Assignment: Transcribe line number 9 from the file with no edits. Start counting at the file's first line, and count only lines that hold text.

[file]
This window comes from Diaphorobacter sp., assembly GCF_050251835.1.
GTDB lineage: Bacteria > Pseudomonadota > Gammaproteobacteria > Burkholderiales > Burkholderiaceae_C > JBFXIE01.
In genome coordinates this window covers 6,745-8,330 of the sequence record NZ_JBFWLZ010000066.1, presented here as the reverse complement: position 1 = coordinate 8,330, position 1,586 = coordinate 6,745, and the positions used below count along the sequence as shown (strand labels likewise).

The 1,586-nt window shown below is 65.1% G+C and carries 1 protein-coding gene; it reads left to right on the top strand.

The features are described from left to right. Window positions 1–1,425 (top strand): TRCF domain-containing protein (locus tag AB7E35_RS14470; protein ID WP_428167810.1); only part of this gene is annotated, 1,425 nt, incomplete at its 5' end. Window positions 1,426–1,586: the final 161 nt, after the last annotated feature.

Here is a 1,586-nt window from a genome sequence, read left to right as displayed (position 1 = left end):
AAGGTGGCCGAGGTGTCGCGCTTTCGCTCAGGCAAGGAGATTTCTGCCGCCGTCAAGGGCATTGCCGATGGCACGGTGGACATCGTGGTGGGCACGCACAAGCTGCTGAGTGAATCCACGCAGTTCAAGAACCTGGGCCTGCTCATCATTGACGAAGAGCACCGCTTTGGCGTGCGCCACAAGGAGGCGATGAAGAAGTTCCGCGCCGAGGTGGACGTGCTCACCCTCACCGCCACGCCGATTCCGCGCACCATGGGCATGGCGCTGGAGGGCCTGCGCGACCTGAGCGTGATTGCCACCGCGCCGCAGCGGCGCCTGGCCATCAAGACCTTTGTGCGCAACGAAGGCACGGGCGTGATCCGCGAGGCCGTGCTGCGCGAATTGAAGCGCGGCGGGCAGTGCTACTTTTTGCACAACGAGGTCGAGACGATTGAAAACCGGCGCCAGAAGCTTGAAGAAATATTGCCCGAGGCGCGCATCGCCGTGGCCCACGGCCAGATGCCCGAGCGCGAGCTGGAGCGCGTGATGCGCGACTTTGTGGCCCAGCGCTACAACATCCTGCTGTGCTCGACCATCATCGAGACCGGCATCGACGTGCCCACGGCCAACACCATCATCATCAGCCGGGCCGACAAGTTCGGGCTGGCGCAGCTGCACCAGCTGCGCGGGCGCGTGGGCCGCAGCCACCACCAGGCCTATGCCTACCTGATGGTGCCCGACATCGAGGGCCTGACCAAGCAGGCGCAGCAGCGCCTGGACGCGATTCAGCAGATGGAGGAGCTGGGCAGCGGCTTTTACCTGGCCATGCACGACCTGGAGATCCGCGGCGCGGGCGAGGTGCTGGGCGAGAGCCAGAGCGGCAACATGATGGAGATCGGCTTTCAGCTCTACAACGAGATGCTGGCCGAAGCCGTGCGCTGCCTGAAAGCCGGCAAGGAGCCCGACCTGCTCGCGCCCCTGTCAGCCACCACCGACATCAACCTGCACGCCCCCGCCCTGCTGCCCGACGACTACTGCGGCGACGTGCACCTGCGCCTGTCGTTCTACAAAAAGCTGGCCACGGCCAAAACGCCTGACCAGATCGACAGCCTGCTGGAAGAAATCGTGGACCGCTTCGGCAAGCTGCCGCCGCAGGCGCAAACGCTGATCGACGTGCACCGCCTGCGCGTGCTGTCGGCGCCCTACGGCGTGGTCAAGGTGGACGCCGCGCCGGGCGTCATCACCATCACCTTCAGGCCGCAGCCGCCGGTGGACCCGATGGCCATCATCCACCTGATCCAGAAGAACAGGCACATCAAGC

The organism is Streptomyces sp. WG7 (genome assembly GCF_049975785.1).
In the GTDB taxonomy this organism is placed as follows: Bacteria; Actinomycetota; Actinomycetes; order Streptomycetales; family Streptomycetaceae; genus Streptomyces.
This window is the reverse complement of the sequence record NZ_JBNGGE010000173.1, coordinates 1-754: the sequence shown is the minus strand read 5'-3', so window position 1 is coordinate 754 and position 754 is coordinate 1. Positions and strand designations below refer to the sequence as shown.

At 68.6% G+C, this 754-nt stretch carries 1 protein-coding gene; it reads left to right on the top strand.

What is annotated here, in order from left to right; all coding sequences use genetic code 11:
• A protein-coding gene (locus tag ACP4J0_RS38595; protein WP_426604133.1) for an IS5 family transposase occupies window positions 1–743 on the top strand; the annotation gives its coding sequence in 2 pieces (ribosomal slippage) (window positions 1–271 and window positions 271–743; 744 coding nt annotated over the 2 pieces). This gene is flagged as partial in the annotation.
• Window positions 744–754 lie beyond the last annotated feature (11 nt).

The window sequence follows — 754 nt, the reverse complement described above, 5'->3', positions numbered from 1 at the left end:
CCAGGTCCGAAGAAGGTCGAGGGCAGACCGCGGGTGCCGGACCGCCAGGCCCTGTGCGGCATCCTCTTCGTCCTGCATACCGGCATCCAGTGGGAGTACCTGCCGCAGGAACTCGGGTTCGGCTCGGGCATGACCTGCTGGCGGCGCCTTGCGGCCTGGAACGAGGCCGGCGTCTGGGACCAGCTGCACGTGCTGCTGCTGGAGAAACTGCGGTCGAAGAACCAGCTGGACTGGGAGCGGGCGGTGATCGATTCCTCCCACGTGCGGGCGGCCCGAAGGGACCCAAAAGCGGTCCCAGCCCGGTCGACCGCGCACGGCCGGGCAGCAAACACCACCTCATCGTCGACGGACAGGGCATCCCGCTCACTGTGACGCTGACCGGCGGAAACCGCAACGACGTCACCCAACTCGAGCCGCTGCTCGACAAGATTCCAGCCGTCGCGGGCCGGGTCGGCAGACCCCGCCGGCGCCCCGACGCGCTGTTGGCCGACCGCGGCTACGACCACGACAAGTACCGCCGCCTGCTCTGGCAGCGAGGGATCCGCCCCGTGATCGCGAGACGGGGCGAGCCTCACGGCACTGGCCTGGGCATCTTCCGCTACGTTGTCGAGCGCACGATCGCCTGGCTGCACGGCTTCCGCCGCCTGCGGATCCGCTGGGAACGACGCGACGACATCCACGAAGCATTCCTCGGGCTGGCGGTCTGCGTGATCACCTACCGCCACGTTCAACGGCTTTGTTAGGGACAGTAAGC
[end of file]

In the GTDB taxonomy this organism is placed as follows: Bacteria; Actinomycetota; Actinomycetes; order Streptomycetales; family Streptomycetaceae; genus Streptomyces.